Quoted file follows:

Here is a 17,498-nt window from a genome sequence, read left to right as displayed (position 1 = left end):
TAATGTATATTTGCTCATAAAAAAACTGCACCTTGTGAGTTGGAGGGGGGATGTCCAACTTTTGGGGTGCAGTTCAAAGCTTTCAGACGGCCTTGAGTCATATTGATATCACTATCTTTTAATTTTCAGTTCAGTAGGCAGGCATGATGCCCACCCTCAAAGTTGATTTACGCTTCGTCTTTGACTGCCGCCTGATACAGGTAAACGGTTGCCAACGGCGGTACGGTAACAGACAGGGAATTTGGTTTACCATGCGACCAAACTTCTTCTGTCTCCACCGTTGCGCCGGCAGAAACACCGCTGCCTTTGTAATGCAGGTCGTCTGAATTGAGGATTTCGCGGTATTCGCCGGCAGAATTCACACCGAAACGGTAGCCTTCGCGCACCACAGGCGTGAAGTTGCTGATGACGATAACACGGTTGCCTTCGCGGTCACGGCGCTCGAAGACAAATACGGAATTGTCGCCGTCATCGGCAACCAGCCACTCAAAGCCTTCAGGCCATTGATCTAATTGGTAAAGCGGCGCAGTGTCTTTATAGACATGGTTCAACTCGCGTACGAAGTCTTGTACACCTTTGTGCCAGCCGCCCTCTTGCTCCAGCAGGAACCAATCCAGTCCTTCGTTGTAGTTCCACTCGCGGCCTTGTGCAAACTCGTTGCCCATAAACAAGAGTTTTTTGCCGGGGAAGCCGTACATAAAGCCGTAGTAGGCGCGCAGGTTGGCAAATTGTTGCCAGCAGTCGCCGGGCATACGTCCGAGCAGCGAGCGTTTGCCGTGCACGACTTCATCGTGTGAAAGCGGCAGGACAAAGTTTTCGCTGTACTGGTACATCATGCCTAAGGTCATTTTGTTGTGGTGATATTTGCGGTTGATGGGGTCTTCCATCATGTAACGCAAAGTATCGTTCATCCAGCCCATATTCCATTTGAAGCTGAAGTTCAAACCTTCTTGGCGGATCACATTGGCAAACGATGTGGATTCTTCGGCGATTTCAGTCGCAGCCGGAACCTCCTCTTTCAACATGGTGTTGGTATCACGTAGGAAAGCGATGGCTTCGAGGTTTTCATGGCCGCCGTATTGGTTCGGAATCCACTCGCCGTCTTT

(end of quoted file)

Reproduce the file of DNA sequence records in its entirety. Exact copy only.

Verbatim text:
Here is a 17,498-nt window from a genome sequence, read left to right as displayed (position 1 = left end):
TAATGTATATTTGCTCATAAAAAAACTGCACCTTGTGAGTTGGAGGGGGGATGTCCAACTTTTGGGGTGCAGTTCAAAGCTTTCAGACGGCCTTGAGTCATATTGATATCACTATCTTTTAATTTTCAGTTCAGTAGGCAGGCATGATGCCCACCCTCAAAGTTGATTTACGCTTCGTCTTTGACTGCCGCCTGATACAGGTAAACGGTTGCCAACGGCGGTACGGTAACAGACAGGGAATTTGGTTTACCATGCGACCAAACTTCTTCTGTCTCCACCGTTGCGCCGGCAGAAACACCGCTGCCTTTGTAATGCAGGTCGTCTGAATTGAGGATTTCGCGGTATTCGCCGGCAGAATTCACACCGAAACGGTAGCCTTCGCGCACCACAGGCGTGAAGTTGCTGATGACGATAACACGGTTGCCTTCGCGGTCACGGCGCTCGAAGACAAATACGGAATTGTCGCCGTCATCGGCAACCAGCCACTCAAAGCCTTCAGGCCATTGATCTAATTGGTAAAGCGGCGCAGTGTCTTTATAGACATGGTTCAACTCGCGTACGAAGTCTTGTACACCTTTGTGCCAGCCGCCCTCTTGCTCCAGCAGGAACCAATCCAGTCCTTCGTTGTAGTTCCACTCGCGGCCTTGTGCAAACTCGTTGCCCATAAACAAGAGTTTTTTGCCGGGGAAGCCGTACATAAAGCCGTAGTAGGCGCGCAGGTTGGCAAATTGTTGCCAGCAGTCGCCGGGCATACGTCCGAGCAGCGAGCGTTTGCCGTGCACGACTTCATCGTGTGAAAGCGGCAGGACAAAGTTTTCGCTGTACTGGTACATCATGCCTAAGGTCATTTTGTTGTGGTGATATTTGCGGTTGATGGGGTCTTCCATCATGTAACGCAAAGTATCGTTCATCCAGCCCATATTCCATTTGAAGCTGAAGTTCAAACCTTCTTGGCGGATCACATTGGCAAACGATGTGGATTCTTCGGCGATTTCAGTCGCAGCCGGAACCTCCTCTTTCAACATGGTGTTGGTATCACGTAGGAAAGCGATGGCTTCGAGGTTTTCATGGCCGCCGTATTGGTTCGGAATCCACTCGCCGTCTTT